E) Prior to the spread of Islam, the Middle East was separated into small, weak states; the two most prominent were the Sassanid Empire in Persia (modern-day Iran), and the Byzantine Empire in Turkey. In the Arabian Peninsula (now Saudi Arabia), the nomadic Bedouin tribes dominated the desert, where they worshiped idols and remained in small clans tied together by kinship. Urbanization and agriculture was very limited, save for a few regions near the coast. Mecca and Medina were two of these cites that were important hubs for trade between Africa and Eurasia. This commerce was central to city-life, where most inhabitants were merchants. From 613 CE to 630 CE the Prophet Muhammad spread the Islam faith in the Arabian Desert, culminating in his victory at Mecca. He then unified the idolatrous tribes into an Islamic Empire, ruled by a religious and political leader, the caliph. They would proceed to conquer the Sassanid, and modern-day Syria, Palestine, Egypt, and Libya. An Arabic navy was created that soon dominated the Mediterranean, crippled the Byzantine Empire, and put it under siege for centuries to come. Issues in deciding the caliphs to succeed (Prophet) Muhammad led to the Ridda wars and eventually the Sunni-Shia split, two different sects of Islam; the Sunni eventually became dominant and established the Umayyad Caliphate.

F) The Mongol Empire conquered a large part of Asia in the 13th century, an area extending from China to Europe. Medieval Asia was the kingdom of the Khans. Never before had any person controlled as much land as Genghis Khan. He built his power unifying separate Mongol tribes before expanding his kingdom south and west. He and his grandson, Kublai Khan, controlled lands in China, Burma, Central Asia, Russia, Iran, the Middle East, and Eastern Europe. Estimates are that the Mongol armies reduced the population of China by nearly a third. Genghis Khan was a pagan who tolerated nearly every religion, and their culture often suffered the harshest treatment from Mongol armies. The Khan armies pushed as far west as Jerusalem before being defeated in 1260. The Russian Empire began to expand into Asia from the 17th century, and would eventually take control of all of Siberia and most of Central Asia by the end of the 19th century. The Russian are otherwise Muslim and Christians.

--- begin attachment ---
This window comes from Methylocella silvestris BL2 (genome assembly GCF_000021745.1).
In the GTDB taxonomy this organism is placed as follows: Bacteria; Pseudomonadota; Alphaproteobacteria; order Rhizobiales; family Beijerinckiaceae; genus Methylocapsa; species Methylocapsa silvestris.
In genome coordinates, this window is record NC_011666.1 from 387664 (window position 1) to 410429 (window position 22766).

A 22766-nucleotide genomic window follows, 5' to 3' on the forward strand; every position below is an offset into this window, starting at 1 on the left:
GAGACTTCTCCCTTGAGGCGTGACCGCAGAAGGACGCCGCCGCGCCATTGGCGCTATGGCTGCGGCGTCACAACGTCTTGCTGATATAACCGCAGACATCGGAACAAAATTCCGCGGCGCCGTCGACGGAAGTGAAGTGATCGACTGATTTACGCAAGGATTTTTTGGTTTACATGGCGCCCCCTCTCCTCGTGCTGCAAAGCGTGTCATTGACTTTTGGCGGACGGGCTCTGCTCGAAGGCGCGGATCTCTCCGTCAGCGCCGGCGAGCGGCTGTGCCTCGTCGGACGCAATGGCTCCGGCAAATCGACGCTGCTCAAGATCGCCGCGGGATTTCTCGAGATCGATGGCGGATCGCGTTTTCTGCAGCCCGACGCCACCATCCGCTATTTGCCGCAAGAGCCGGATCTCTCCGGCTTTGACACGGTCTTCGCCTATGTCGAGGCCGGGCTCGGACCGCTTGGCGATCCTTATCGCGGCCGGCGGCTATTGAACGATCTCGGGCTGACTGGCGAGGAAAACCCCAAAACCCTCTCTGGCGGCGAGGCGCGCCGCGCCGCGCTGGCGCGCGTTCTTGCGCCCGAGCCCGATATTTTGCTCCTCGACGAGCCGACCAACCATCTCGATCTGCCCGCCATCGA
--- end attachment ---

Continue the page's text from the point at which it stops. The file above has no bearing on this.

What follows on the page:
G) Between the 13th and 16th centuries, 33 different Sultans ruled the divided territory from its seat in Delhi. Babar, Ethnic Turks from Chinggis Khan., founder of the Mughal dynasty in India, first entered Punjab in 1523 but during his next invasion in 1524, he ransacked Lahore. His final invasion was launched during the winter of 1525-26 with his veteran army of 12,000 to meet the Lodi sultan’s huge but unwieldy and disunited force for more than 100,000 men, and he became master of Delhi after his Victory at Panipat on 21 April 1526 & ruled till 26 December 1530. Babur period believed to have been used to demolish the Rama Temple at Ajodhya and built Babri Mosque. However, from the three inscriptions which once adorned the surface of the mosque it becomes apparent that the mosque was constructed during his reign on the orders of Mir Baqi, who was one of the generals of Babur’s forces sent towards this region. The Mughal Empire remained between 1526 to 1757. Akbar was grandson of Babur who ruled India from 1556 to 1605. Akbar’s son, Jahangir, ruled of India from 1611 to 1622 & further Aurangzeb ruled from 1658 to 1707.